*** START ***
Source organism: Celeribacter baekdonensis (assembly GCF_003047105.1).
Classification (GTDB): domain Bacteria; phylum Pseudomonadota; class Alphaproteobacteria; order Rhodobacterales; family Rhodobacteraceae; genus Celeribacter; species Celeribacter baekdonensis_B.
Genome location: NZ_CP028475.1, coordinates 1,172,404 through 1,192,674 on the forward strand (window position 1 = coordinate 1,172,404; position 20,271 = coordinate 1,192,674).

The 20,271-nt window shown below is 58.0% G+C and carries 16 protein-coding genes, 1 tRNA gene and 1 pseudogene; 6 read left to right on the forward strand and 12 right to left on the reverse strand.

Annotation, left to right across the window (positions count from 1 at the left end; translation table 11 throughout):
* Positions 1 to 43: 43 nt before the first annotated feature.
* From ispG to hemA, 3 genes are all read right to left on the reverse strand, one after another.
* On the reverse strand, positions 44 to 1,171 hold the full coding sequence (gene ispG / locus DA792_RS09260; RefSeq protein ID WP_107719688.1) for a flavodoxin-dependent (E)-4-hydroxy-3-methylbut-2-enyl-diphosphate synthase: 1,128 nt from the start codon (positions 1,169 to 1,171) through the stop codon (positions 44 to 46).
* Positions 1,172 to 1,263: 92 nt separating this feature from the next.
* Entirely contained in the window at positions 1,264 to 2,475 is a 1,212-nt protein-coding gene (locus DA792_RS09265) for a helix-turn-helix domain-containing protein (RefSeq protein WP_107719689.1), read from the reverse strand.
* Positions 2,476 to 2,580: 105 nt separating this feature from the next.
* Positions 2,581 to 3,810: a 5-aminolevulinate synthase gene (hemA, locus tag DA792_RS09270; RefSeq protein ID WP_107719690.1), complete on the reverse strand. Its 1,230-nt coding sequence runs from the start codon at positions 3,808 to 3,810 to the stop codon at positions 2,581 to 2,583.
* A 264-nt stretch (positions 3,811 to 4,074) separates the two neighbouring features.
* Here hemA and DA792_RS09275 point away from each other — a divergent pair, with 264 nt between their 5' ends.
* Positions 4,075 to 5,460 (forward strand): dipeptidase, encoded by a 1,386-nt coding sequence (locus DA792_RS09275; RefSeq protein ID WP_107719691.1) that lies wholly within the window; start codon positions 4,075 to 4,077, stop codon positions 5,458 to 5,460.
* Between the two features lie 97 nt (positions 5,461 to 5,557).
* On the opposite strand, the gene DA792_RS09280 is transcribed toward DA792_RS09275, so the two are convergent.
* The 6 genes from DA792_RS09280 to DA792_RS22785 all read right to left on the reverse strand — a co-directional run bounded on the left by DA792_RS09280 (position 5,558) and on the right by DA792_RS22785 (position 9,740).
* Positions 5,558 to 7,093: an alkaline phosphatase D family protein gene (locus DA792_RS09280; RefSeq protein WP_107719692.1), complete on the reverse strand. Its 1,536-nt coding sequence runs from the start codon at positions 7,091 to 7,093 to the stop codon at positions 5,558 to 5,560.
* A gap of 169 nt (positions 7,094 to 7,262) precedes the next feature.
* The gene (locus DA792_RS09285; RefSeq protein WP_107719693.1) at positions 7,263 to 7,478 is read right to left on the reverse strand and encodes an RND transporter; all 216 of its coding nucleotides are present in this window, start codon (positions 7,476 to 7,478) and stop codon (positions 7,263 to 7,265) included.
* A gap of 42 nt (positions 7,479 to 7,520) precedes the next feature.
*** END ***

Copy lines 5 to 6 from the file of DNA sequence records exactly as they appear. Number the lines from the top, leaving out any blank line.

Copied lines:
Annotation, left to right across the window (positions count from 1 at the left end; translation table 11 throughout):
* Positions 1 to 43: 43 nt before the first annotated feature.